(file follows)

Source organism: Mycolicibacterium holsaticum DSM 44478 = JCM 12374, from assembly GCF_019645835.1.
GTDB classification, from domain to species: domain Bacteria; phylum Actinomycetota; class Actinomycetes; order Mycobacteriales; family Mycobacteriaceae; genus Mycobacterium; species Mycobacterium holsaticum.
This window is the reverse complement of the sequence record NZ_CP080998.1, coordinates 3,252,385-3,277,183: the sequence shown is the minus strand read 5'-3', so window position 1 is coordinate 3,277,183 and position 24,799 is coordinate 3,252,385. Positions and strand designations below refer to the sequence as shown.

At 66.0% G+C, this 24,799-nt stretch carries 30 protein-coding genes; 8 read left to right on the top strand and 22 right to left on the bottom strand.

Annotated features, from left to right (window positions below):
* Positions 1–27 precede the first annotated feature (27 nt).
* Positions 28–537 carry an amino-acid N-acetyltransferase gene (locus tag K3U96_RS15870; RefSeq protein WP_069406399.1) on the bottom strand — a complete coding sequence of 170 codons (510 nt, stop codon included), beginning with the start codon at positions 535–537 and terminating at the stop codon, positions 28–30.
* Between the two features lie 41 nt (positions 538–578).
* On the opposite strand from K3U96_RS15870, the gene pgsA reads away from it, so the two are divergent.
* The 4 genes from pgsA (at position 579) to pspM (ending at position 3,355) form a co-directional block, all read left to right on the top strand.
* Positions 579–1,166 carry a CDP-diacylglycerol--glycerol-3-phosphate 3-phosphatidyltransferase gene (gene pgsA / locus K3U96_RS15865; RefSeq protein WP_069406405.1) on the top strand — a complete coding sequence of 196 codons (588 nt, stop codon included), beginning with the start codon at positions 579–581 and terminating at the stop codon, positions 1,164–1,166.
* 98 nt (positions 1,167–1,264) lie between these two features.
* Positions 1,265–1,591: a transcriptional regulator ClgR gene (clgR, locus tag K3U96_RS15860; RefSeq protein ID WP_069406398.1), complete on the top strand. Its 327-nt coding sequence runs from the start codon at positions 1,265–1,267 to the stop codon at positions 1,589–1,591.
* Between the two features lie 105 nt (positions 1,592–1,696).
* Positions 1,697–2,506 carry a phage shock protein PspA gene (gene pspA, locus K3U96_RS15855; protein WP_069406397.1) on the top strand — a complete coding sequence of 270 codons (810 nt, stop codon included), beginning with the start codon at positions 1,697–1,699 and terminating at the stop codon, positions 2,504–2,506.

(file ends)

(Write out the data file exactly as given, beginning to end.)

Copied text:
Source organism: Mycolicibacterium holsaticum DSM 44478 = JCM 12374, from assembly GCF_019645835.1.
GTDB classification, from domain to species: domain Bacteria; phylum Actinomycetota; class Actinomycetes; order Mycobacteriales; family Mycobacteriaceae; genus Mycobacterium; species Mycobacterium holsaticum.
This window is the reverse complement of the sequence record NZ_CP080998.1, coordinates 3,252,385-3,277,183: the sequence shown is the minus strand read 5'-3', so window position 1 is coordinate 3,277,183 and position 24,799 is coordinate 3,252,385. Positions and strand designations below refer to the sequence as shown.

At 66.0% G+C, this 24,799-nt stretch carries 30 protein-coding genes; 8 read left to right on the top strand and 22 right to left on the bottom strand.

Annotated features, from left to right (window positions below):
* Positions 1–27 precede the first annotated feature (27 nt).
* Positions 28–537 carry an amino-acid N-acetyltransferase gene (locus tag K3U96_RS15870; RefSeq protein WP_069406399.1) on the bottom strand — a complete coding sequence of 170 codons (510 nt, stop codon included), beginning with the start codon at positions 535–537 and terminating at the stop codon, positions 28–30.
* Between the two features lie 41 nt (positions 538–578).
* On the opposite strand from K3U96_RS15870, the gene pgsA reads away from it, so the two are divergent.
* The 4 genes from pgsA (at position 579) to pspM (ending at position 3,355) form a co-directional block, all read left to right on the top strand.
* Positions 579–1,166 carry a CDP-diacylglycerol--glycerol-3-phosphate 3-phosphatidyltransferase gene (gene pgsA / locus K3U96_RS15865; RefSeq protein WP_069406405.1) on the top strand — a complete coding sequence of 196 codons (588 nt, stop codon included), beginning with the start codon at positions 579–581 and terminating at the stop codon, positions 1,164–1,166.
* 98 nt (positions 1,167–1,264) lie between these two features.
* Positions 1,265–1,591: a transcriptional regulator ClgR gene (clgR, locus tag K3U96_RS15860; RefSeq protein ID WP_069406398.1), complete on the top strand. Its 327-nt coding sequence runs from the start codon at positions 1,265–1,267 to the stop codon at positions 1,589–1,591.
* Between the two features lie 105 nt (positions 1,592–1,696).
* Positions 1,697–2,506 carry a phage shock protein PspA gene (gene pspA, locus K3U96_RS15855; protein WP_069406397.1) on the top strand — a complete coding sequence of 270 codons (810 nt, stop codon included), beginning with the start codon at positions 1,697–1,699 and terminating at the stop codon, positions 2,504–2,506.